Policy has changed and the club, which has a massive fan base around the world, has decided to follow other major players, such as Barcelona and local rival Manchester City, in partnering with YouTube after eschewing the site for 13 years.
Until now, Manchester United has relied on building its own online presence through Twitter, Instagram and Facebook – it has more than 73m Facebook followers – as well as distributing content via its own pay-TV channel.
According to the Guardian, Manchester United is unlikely to be motivated by the prospect of sharing revenues with Google. Instead, the move is more about brand building and tapping the data the new YouTube channel should generate.
“The club’s vision is to be the largest and most engaged sports club in the world. Our presence on platforms such as YouTube will allow us to achieve this vision,” said a spokeswoman for Manchester United.
“YouTube will allow us to continue to evolve our demographics, as well as provide us with analytics and insights to feed not only our media and content plans but other cross-club initiatives,” she added.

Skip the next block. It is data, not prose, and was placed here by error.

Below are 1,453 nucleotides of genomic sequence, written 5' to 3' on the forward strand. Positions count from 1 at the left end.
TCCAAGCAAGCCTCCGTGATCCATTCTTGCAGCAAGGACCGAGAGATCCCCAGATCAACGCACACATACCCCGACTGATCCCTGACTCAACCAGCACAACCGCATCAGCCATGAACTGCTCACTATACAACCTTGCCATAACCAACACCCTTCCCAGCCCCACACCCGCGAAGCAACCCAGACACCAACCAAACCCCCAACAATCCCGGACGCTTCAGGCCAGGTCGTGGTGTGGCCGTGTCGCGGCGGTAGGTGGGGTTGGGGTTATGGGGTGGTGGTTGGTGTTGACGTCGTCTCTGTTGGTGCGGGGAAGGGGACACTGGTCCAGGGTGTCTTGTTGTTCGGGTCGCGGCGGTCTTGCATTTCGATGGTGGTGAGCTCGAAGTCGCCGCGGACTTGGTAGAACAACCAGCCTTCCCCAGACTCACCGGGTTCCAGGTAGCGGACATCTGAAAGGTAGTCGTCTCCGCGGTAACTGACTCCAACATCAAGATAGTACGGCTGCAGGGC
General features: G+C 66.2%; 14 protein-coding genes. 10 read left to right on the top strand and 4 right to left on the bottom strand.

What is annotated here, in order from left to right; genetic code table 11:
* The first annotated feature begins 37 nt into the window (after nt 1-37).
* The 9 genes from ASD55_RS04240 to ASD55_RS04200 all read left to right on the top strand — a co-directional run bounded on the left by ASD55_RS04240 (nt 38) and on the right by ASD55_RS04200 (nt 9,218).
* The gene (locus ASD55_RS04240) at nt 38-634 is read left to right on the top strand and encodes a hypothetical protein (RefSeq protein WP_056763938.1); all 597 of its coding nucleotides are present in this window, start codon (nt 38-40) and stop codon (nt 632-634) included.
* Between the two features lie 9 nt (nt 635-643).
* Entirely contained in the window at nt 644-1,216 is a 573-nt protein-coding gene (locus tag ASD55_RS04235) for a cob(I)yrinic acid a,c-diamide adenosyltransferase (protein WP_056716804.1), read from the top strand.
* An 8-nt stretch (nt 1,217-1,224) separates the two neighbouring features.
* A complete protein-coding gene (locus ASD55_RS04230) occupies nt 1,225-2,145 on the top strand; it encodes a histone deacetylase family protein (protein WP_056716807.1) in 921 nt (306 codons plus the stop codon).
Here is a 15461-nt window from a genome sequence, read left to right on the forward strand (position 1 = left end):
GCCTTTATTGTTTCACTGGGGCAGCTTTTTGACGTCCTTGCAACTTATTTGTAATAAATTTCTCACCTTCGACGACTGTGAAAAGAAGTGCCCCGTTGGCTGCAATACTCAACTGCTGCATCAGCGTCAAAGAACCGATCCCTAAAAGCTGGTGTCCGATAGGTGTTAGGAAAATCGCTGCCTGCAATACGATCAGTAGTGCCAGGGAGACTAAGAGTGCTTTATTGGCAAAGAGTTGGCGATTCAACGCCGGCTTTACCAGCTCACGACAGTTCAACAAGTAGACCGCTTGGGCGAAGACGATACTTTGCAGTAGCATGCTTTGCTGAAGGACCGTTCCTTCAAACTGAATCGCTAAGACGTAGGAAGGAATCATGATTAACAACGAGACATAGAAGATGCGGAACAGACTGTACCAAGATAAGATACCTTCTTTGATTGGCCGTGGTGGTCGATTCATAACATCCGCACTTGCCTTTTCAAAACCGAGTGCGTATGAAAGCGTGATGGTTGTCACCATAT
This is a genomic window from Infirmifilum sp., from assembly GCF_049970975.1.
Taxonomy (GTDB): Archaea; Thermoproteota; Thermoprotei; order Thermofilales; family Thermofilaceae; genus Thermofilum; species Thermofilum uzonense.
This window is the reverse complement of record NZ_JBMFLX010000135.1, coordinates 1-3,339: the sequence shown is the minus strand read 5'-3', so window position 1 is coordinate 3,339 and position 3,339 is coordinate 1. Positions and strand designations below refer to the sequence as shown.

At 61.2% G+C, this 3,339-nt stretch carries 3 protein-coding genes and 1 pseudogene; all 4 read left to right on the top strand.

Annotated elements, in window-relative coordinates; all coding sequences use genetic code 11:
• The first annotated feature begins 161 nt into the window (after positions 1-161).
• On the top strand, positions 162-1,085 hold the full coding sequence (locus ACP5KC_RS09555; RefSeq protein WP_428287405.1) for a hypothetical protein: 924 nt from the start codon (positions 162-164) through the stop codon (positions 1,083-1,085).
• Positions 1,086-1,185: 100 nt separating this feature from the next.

Richard Broughton, Research Director at Ampere Analysis, agreed that the decision by the “Red Devils” finally to sign up to YouTube is a reflection of its global brand building ambitions.
“The revenues are pretty small compared with income from the sale of TV rights and sponsorship,” he said. “It is not a brilliant platform to make massive quantities of money if you are already a big brand. It is more about brand building and hitting different demographic groups.”
Separately, in other football-related marketing news, Danish brewing giant Carlsberg announced at the end of last week that it plans to end its sponsorship of the England national team after a relationship dating back 22 years.
Confirming the move to Campaign, Liam Newton, VP of brands at Carlsberg UK, said: “Carlsberg has enjoyed a longstanding relationship with the Football Association and England for over 20 years. However, we now feel it is time for us to broaden our partnerships as a brand in the UK.
“We get most value out of partnerships that create rich content and fantastic brand experiences and enable us to tell our unique story, history and heritage.
“As such, we will start to shift the balance of focus into new areas such as our extended, five-year partnership with Live Nation, and our eleventh year as the official beer of Glastonbury.”
Sourced from Manchester United, Guardian, Campaign; additional content by WARC staff